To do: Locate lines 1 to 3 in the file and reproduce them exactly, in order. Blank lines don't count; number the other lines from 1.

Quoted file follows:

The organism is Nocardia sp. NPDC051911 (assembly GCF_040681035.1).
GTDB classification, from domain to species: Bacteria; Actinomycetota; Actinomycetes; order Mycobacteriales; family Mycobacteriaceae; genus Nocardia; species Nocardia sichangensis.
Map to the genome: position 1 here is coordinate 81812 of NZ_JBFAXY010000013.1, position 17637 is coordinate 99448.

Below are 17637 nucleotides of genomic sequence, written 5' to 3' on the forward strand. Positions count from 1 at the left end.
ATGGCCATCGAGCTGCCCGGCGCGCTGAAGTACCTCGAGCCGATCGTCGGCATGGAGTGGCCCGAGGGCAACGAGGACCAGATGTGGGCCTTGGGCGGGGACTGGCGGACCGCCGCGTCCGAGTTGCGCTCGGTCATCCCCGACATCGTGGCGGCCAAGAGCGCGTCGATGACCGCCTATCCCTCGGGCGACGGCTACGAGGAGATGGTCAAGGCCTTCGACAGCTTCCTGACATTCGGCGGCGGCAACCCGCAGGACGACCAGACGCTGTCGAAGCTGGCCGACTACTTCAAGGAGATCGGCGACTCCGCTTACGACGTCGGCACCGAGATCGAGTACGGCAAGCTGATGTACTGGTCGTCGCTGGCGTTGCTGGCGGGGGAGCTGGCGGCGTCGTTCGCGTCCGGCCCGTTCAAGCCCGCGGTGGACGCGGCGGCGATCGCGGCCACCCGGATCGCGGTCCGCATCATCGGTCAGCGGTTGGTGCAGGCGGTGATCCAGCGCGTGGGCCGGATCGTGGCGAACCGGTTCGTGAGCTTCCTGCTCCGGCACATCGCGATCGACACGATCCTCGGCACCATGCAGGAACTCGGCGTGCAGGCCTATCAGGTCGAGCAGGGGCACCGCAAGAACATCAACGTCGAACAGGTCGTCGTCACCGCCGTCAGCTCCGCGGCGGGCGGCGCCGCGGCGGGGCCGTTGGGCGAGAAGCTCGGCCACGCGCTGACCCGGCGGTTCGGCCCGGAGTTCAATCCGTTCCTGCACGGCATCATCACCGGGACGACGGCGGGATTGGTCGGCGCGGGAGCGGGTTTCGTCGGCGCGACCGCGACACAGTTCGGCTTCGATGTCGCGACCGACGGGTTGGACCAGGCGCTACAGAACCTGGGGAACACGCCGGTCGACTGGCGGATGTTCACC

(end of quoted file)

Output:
The organism is Nocardia sp. NPDC051911 (assembly GCF_040681035.1).
GTDB classification, from domain to species: Bacteria; Actinomycetota; Actinomycetes; order Mycobacteriales; family Mycobacteriaceae; genus Nocardia; species Nocardia sichangensis.
Map to the genome: position 1 here is coordinate 81812 of NZ_JBFAXY010000013.1, position 17637 is coordinate 99448.